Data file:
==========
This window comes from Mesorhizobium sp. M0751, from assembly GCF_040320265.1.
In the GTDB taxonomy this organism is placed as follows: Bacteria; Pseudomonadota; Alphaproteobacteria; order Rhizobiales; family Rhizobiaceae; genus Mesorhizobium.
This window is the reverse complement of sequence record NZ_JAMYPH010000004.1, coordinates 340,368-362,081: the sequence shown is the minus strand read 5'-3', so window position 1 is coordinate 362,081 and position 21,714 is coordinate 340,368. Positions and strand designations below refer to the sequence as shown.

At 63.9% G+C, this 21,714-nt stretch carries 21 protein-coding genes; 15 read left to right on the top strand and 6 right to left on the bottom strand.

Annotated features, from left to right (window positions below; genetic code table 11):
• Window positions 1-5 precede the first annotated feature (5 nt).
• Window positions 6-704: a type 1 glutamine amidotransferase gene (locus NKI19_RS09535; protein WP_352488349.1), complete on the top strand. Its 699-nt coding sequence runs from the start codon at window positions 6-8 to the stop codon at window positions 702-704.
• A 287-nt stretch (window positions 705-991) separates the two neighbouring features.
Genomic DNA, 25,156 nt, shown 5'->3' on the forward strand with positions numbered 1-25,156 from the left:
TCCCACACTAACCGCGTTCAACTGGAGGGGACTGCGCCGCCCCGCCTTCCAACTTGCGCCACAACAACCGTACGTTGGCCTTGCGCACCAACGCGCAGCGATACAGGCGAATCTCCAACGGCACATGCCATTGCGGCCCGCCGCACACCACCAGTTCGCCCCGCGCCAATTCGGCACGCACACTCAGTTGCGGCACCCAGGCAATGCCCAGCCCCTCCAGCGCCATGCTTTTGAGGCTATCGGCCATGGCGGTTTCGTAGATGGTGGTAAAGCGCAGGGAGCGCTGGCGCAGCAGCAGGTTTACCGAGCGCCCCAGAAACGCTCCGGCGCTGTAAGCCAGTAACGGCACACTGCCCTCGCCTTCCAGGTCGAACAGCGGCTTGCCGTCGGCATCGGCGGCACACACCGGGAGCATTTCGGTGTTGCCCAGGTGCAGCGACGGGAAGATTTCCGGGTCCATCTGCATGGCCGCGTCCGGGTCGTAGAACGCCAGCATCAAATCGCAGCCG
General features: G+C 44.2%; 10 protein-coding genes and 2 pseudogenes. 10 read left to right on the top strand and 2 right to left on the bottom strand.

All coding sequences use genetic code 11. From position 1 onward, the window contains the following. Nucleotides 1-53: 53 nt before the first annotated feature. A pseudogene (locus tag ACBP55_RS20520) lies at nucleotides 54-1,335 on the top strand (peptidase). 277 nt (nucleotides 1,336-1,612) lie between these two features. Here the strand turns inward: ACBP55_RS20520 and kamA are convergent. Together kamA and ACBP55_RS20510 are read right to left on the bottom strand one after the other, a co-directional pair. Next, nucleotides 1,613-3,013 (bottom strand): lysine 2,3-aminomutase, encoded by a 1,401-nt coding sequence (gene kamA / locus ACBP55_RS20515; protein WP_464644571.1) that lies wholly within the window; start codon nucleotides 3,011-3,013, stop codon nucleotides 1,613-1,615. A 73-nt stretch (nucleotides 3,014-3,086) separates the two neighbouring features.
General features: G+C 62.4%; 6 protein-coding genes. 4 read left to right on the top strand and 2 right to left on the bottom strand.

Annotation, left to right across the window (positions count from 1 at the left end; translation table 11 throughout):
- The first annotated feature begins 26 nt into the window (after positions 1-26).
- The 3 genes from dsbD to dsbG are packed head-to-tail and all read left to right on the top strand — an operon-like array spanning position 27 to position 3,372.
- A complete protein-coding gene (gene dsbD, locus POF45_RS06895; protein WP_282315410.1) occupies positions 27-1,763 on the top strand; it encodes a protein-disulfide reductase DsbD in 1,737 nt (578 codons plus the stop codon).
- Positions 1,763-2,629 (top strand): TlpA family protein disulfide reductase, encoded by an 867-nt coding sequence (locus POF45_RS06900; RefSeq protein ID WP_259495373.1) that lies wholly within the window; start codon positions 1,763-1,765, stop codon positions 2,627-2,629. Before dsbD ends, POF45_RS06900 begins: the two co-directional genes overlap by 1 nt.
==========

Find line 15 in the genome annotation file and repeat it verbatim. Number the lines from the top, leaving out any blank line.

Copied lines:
- The first annotated feature begins 26 nt into the window (after positions 1-26).